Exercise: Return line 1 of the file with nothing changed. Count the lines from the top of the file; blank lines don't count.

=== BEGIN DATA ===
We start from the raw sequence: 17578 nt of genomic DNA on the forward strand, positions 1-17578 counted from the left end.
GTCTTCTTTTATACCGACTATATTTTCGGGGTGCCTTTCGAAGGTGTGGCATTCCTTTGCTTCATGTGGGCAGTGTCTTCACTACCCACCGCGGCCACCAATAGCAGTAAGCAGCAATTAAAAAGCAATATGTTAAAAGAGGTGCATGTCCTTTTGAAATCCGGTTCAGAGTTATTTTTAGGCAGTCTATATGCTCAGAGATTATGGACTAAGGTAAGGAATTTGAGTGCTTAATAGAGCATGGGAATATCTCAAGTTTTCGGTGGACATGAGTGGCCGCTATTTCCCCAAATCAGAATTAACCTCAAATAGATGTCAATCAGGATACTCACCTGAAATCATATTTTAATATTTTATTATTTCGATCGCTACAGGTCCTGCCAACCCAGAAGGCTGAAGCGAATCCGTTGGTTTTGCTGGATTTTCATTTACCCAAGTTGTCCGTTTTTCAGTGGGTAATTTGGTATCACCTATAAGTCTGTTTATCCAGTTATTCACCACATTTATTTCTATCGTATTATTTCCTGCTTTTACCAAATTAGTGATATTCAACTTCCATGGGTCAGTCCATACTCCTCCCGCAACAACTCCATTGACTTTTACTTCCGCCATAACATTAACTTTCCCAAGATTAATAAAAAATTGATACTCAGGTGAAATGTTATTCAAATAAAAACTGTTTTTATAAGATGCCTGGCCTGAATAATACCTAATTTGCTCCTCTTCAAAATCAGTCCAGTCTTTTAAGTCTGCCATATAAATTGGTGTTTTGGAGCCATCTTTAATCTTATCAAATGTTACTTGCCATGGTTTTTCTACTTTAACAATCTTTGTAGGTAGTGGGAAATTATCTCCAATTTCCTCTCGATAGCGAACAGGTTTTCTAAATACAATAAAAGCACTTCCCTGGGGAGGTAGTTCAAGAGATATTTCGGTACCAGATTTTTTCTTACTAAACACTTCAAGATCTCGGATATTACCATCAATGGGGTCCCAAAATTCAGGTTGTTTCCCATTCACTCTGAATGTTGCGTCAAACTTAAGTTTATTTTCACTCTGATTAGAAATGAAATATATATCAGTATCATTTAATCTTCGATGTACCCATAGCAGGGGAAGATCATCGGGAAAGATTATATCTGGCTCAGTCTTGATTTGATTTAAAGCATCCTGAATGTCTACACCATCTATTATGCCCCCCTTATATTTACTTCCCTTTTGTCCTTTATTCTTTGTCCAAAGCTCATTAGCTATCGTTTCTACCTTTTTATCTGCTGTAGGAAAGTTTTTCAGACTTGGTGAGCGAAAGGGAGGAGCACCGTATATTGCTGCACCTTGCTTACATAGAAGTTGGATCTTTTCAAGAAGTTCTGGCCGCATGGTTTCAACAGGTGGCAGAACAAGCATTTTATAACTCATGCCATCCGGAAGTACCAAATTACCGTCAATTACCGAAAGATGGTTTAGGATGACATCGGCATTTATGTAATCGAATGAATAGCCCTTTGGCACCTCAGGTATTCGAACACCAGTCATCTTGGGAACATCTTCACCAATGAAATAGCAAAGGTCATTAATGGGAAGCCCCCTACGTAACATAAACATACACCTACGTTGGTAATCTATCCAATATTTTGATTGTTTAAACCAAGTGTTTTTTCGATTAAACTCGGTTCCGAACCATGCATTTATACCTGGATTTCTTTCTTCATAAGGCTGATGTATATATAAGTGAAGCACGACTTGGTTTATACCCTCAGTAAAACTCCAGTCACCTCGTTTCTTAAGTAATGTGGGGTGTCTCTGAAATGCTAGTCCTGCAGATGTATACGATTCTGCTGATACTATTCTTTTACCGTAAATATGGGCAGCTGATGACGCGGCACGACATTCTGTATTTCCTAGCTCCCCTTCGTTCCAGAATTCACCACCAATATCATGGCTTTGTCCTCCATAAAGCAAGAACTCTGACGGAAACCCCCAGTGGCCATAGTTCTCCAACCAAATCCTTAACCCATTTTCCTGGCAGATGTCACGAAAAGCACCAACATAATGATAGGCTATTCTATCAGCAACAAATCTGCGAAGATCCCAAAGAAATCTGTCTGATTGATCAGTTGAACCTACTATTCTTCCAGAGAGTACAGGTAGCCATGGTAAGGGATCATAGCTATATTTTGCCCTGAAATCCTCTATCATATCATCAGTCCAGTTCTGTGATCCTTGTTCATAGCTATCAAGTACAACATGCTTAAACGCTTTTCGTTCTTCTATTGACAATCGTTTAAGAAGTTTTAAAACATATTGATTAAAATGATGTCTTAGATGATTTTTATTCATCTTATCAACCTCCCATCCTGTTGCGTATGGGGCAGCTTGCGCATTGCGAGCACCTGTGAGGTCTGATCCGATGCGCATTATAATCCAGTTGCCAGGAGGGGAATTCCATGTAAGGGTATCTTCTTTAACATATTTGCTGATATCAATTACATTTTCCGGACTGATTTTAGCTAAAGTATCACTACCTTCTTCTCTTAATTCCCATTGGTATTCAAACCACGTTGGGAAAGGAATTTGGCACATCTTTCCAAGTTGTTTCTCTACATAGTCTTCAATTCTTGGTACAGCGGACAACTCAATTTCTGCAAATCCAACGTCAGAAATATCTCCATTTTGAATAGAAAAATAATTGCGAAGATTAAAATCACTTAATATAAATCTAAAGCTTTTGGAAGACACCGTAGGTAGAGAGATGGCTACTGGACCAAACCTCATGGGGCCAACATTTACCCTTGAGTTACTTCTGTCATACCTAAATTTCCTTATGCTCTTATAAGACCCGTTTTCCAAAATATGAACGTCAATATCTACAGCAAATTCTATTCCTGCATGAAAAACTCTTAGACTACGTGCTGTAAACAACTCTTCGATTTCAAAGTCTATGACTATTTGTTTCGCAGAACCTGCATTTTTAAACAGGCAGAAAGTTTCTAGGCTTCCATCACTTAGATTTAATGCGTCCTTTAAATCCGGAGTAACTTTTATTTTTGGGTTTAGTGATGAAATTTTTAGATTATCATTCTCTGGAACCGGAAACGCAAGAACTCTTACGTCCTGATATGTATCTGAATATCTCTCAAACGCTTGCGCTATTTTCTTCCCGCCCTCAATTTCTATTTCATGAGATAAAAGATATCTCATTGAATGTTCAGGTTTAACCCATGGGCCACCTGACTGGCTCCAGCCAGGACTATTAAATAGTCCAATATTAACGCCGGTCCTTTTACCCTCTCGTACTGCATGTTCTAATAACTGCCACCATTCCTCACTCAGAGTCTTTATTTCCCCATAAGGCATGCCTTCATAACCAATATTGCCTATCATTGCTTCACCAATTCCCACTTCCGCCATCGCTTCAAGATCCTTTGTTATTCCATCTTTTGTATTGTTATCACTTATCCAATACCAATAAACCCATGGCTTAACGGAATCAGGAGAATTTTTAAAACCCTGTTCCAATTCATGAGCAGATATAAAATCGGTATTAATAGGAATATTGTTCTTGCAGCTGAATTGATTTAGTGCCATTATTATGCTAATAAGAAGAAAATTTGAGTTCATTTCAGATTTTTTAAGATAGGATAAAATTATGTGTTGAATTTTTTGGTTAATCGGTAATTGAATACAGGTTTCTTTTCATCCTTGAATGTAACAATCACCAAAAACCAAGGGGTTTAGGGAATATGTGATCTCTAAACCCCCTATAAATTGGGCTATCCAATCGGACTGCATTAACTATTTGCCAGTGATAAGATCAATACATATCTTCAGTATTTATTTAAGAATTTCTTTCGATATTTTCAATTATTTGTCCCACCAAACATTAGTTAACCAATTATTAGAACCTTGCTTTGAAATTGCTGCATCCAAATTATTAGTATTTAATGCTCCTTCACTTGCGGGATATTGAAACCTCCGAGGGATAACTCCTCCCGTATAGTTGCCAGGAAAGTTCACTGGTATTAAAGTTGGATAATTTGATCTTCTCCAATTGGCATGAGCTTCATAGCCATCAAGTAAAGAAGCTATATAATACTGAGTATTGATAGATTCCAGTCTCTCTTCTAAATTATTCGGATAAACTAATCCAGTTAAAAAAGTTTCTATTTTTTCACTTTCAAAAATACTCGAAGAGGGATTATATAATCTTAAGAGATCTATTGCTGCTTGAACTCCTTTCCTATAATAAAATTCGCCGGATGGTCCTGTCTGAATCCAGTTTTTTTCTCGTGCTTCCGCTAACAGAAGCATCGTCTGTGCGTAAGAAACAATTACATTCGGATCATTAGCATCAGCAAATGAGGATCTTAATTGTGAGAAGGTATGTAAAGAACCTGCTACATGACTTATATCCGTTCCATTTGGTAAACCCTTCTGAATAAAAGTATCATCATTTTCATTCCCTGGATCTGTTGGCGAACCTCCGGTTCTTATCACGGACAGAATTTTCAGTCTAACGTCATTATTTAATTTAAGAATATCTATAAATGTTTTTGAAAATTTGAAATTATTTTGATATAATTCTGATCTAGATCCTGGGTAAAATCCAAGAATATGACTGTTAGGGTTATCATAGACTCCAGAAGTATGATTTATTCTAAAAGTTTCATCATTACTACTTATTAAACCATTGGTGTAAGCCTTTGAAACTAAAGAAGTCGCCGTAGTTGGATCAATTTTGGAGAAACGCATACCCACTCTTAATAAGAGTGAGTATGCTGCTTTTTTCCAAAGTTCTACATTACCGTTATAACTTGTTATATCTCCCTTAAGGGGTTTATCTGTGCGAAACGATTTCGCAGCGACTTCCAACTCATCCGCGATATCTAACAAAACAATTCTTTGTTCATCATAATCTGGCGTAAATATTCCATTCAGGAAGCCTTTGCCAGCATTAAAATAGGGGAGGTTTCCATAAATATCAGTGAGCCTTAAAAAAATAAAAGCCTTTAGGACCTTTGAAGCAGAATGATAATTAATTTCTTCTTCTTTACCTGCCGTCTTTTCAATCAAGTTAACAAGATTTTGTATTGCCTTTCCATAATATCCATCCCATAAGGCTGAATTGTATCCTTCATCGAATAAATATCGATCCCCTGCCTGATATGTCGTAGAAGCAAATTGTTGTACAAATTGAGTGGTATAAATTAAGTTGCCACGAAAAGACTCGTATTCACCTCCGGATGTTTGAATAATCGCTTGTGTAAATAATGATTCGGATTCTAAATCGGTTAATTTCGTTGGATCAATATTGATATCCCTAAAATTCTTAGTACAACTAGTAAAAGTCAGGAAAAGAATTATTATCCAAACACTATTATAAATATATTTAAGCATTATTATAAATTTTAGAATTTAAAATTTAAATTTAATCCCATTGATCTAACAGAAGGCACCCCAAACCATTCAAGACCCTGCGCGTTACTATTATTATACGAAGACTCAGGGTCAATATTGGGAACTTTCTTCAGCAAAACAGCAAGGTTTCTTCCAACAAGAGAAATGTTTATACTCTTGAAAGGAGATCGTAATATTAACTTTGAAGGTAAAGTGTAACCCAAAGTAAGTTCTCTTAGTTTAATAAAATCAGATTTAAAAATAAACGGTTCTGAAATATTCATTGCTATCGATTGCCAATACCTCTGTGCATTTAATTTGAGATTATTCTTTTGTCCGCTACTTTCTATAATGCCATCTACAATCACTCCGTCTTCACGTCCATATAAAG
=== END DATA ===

We start from the raw sequence: 17578 nt of genomic DNA on the forward strand, positions 1-17578 counted from the left end.